Opening on a bitterly cold, snowy night in January 1914, A Winter's Night follows the Brunis, an Italian peasant family, through the first half of the twentieth century.
A Winter's Night
A Winter's Night
Velerio Massimo Manfredi
Reviewed by Natasha Lavender
Theirs is a story of life in tune with the cycles of the seasons, of hardship and resilience, and the story of the most turbulent years in Italy’s recent history. When the Brunis throw their stable open every night as a warm refuge, travellers bring in news and kindle old legends. These enchanting folktales and the superstitions passed down generations are interwoven with the daily struggles of farming life, taking the reader away to a time of simple traditions and values.
Manfredi’s storytelling shifts from these pastoral scenes to war as he conducts the nine Bruni children and their grandchildren alternately through the first world war, the second world war and the rise and fall of fascism. Their quietly affecting experiences creep up on the reader, cementing compassion for the Brunis as we see them tossed about in a believable and human portrait of war.
In between the wars, the ebbs and flows of peasant life – love and rejection, marriage, sickness, madness, murder and death – continue in an endless cycle. A Winter's Night owes much to the Sicilian nineteenth-century realist author Giovanni Verga’s Il Malavoglia or The House By the Medlar Tree, the first of his projected series Il Coclo Dei Vinti or The Cycle of the Conquered, in its choral depiction of a lower class family. Manfredi echoes Verga’s themes, portraying social and economic stasis – the impossibility of escaping one’s lot. It is inevitably frustrating to see that when the opportunity arises to finally own the land the Bruni family has farmed for over a century, jealousy and petty family rivalries seal their fate to remain simply workers of the land. With the many losses and scattering of the Brunis this closes on a melancholic note, with a hopeful reminder that their stories will continue to be kept alive.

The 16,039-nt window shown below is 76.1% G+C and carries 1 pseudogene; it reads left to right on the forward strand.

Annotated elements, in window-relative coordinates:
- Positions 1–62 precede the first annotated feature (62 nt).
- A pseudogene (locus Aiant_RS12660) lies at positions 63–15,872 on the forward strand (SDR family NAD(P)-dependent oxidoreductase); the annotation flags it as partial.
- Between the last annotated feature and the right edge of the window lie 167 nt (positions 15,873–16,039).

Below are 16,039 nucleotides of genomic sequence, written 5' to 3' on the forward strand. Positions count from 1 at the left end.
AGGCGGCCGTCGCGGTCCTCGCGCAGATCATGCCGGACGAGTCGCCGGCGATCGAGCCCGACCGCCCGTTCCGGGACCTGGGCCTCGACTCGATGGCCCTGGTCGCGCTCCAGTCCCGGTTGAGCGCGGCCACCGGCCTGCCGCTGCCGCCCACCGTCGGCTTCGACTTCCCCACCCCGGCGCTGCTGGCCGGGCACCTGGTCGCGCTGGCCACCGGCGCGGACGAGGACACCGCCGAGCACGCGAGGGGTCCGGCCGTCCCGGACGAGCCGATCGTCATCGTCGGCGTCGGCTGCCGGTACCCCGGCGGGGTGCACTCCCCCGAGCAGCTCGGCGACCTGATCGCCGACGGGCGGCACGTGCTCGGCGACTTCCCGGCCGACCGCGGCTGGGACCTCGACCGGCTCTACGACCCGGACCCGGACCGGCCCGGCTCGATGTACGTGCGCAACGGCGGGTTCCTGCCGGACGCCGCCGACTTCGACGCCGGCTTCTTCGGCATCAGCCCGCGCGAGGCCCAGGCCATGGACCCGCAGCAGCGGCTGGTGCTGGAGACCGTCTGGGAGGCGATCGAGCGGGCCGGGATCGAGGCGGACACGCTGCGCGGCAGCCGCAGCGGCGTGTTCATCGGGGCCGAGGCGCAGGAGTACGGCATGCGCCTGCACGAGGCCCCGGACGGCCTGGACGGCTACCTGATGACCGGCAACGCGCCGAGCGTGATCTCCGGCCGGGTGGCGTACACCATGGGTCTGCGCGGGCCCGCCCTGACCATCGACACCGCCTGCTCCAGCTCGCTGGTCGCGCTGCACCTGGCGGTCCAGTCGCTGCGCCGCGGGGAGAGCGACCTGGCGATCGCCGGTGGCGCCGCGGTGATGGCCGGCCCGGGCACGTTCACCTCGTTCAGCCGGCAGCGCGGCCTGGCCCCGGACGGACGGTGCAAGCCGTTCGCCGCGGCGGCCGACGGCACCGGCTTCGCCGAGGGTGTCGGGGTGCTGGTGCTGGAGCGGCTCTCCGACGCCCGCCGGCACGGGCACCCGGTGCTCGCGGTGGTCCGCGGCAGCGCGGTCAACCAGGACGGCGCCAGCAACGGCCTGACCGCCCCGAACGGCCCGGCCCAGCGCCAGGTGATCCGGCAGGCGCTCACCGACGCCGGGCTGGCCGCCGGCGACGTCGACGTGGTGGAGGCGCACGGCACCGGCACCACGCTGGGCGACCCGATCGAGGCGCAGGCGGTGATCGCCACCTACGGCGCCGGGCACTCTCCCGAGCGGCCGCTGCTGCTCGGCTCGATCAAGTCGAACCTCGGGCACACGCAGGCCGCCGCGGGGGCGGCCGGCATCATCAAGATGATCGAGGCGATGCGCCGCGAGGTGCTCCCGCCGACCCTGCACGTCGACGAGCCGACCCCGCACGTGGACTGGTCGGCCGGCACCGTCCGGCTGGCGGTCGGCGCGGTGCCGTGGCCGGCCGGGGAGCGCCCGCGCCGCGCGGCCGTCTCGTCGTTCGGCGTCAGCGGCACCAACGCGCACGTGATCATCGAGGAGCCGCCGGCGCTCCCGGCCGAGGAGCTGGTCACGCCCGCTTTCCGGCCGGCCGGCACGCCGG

As a sweeping social and political study, this crams in a huge amount over an ambitious timeframe. Though Manfredi’s plotting sometimes reads transparently, as if using his wonderful characters as puppets to tick off pivotal historical events, he succeeds in drawing an engaging portrait of life in Italy at a time of momentous change. A page-turning, enjoyable if unchallenging read, this charms the reader with it many timeless folktales and eclectic cast of characters.